My plan had been to do a chapter devoted entirely to Dracula in which I would discuss the book, the author, the play, the movie, the movie studio, the actor responsible for giving us the iconic "look" we think of when we think Dracula, etc. For all these factors are key in the continuing popularity of the character.
The editor of Vampires' Most Wanted saw it differently, however, and requested that I put the entry on the book in the chapter on Vampire Literature, the movie in the chapter on Vampire Movies, the play...well, you get the idea. Maybe that was a better way, I don't know. But I still like the idea of a chapter exclusively examining the popularity of Dracula.
So, just for fun, I thought I'd offer the next several days the chapter I had originally planned, cut up for easier blog digestion. The entries are also larger than what you'd see in the book because at the time I submitted them I wasn't sure what word count they'd give me, so I just let the info fly! :)
So let's start at the beginning with the novel itself.
Timing is everything, or so it’s said, and timing played a crucial part in so much of the Dracula saga for it was over time that it gained its true success. And as time went on, the story would find its way to the stage and onto the silver screen. It was a long and complicated road that took a lot of detours and affected a lot of lives (not all for the better). But then who worries about time when one is immortal.
1. The Novel
Other stories and books on vampires had come before Dracula, Bram Stoker himself having been influenced by Carmilla by Joseph Sheridan Le Fanu. For some reason, however, it’s Stoker’s story that’s been able to capture the imagination of generations of readers. Of course, timing is everything and nothing proves this more than the affect timing has had in Dracula’s many incarnations. Stoker researched the novel extensively for several years before it was finally published in 1897, on the cusp of the new century which the author himself seems to acknowledge the wonder of by mentioning fabulous devices such as the Kodak camera, the Graphophone (the precursor to the dictaphone), the “type-writer”. Even Mina Harker is given a more modern strength of character than other women of the day were thought to have possessed. The story is told through a series of journal entries and correspondence by its principle players. The style known as the epistolary form had been used before but never to such amazing success. It must be remembered however, that the success of a Dracula was a gradual thing. Over time, the character of Dracula would find his way into other novels, stage plays, movies, television, even comic books and would be the seed for an entire genre. But early on, the novel’s royalties never enabled its author to quit his day job, nor would he live to see just how successful his creation would become.
That the character has become so influential is a curious thing considering that Dracula is a menace observed by the reader from afar, vicariously through the characters writing about him. Outside of a few scenes where conversations with him are recorded by the journal authors, he is a figure on the outskirts of the novel, alluded to, physically described but never really mentally or emotionally assessed. It could very well be this vagueness that is the secret to Dracula’s endurance throughout the decades. By leaving him enigmatic, Stoker has allowed him to be refashioned with time, soulful or soulless depending on what the script calls for.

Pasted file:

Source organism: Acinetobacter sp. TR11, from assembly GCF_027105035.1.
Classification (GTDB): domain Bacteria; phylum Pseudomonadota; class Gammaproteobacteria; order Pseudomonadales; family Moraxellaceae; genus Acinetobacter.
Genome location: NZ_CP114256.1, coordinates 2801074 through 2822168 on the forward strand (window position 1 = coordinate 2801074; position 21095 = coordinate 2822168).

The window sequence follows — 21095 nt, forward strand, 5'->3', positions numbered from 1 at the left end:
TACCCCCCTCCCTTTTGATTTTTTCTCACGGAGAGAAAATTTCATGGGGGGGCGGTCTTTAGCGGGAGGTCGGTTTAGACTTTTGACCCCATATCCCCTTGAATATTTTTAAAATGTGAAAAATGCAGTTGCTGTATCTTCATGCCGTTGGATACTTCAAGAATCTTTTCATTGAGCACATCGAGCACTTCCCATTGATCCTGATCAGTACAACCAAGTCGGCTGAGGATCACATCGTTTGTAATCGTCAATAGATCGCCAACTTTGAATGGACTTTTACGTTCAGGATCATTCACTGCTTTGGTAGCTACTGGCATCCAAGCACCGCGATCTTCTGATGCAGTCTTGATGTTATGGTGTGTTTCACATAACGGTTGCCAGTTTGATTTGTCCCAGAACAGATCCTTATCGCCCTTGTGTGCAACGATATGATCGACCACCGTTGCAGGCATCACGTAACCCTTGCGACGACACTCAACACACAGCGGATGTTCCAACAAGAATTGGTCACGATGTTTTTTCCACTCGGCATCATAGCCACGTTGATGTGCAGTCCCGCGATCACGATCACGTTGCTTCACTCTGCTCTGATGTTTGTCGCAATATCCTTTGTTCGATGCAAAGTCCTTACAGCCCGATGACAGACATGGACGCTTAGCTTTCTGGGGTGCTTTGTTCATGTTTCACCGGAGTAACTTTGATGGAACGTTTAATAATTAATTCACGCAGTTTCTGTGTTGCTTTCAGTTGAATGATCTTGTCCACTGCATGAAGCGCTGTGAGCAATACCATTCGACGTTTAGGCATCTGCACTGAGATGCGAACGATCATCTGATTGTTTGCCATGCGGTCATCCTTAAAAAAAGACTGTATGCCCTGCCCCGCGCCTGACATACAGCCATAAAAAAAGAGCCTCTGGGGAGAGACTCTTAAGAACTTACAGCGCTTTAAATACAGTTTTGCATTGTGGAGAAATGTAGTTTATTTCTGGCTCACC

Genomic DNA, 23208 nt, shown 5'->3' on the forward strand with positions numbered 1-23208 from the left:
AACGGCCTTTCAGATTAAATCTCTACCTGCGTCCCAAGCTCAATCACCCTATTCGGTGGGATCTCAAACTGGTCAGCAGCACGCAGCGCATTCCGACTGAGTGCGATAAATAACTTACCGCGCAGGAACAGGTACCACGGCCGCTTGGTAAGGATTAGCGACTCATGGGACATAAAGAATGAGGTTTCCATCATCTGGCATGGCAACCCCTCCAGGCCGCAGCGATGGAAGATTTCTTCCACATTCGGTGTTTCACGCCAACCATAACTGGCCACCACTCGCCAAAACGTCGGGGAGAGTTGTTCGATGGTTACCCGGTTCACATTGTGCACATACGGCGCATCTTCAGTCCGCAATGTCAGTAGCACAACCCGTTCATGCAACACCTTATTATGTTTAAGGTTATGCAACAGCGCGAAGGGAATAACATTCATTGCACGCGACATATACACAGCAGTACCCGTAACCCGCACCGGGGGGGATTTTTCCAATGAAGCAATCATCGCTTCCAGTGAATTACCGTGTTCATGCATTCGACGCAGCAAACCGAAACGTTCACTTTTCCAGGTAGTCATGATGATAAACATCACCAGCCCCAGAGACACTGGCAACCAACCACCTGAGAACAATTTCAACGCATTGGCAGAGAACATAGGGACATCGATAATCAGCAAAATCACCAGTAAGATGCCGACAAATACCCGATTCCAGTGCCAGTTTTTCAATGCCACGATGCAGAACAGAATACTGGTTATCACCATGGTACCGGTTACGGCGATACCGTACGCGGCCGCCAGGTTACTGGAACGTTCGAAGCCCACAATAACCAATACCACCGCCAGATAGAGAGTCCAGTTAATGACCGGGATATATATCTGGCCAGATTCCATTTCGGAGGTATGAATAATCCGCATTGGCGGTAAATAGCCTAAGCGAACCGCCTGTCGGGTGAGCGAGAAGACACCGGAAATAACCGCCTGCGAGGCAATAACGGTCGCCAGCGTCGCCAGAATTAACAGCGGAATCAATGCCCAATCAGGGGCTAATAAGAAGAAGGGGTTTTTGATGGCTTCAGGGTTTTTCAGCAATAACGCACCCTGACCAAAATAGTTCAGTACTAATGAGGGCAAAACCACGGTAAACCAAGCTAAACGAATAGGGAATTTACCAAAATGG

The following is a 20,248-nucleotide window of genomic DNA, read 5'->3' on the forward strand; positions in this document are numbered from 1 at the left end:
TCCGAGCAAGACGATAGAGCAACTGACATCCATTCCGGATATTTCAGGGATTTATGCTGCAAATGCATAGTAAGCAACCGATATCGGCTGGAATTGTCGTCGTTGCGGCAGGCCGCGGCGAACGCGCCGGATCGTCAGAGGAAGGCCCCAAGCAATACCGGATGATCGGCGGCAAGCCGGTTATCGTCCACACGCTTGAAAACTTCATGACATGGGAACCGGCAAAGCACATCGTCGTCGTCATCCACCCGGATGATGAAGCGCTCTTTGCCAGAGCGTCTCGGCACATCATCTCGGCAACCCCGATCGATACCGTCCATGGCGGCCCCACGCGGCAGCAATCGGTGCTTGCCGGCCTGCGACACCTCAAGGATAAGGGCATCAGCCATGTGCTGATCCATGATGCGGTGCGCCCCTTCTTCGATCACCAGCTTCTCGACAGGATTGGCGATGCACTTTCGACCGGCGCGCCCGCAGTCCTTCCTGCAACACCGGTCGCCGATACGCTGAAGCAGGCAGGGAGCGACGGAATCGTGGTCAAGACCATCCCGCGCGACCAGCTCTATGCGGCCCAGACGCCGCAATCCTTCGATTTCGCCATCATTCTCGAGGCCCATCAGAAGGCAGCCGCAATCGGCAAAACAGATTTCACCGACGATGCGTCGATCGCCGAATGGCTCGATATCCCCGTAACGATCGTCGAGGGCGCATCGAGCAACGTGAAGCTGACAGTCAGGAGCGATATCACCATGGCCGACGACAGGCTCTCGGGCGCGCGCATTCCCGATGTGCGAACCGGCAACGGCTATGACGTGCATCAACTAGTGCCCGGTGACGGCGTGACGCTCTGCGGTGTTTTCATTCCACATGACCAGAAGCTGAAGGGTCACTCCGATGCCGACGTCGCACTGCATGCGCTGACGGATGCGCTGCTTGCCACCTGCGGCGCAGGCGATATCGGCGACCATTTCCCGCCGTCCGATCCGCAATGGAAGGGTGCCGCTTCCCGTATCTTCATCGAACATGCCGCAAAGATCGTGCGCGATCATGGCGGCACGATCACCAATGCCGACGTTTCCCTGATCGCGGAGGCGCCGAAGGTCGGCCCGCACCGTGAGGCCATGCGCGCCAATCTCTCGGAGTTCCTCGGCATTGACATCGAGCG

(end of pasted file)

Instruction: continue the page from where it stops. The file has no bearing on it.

|Jonathan Rhys Meyers|
For years it was believed that Vlad the Impaler was the inspiration for the character of Dracula though now that belief has been dispelled. Still, based on Dracula’s own words to Jonathan Harker regarding his past, it seems obvious that while Vlad himself wasn’t the inspiration, his history was. It’s a brutal history; full of battles, conquest and cruelty and used to patch in the holes in Dracula’s own past. There was a more likely candidate for the personality of Dracula in Stoker’s boss Henry Irving, a larger than life actor who the author struck up a friendship with years before agreeing to become his acting manager at the Lyceum Theatre.
Indeed to see a photo of Irving it’s easy to match him to the description of Dracula in the novel. Irving, the first actor to be knighted, was beloved by audiences and had an almost mesmerizing effect on the people around him. Stoker, in particular, seemed to be trapped by the actor’s charisma (though a genuine friendship does seem to have existed between them). If Irving was the inspiration for Dracula, then Stoker was indeed his Renfield, devoting his time and energy to the survival of his master (or his master’s ego) to the exclusion even of his own family. Indeed, as Stoker seemed on the verge of a successful career of his own, his good friend seemed to turn on him, mocking the stage play he’d written for Dracula, selling the Lyceum Theatre without even consulting Stoker. As loyal and generous as Irving could be, he could be just as petty and egotistical. Perhaps, as seemed to be the case with so much, it was a subconscious thought that led Bram to take his friend’s negative side and apply it to the character of Dracula.
There is something about this novel that opens the imagination of the reader. Dracula’s description in the novel, while perhaps unattractive, is not as awful as some people have described it to be. Nor, however, as he regains his youth over the course of the novel, is Dracula the dashing, alluring character that later retellings would fashion him to be. (This sexiness would reach the heights with Frank Langella’s portrayal of him in the 1979 version). Again, perhaps Stoker’s true genius was being able to write a story that people could plug their own interpretation into. For his part, Stoker claimed never to understand where these theories came from. He wrote a horror story—plain and simple.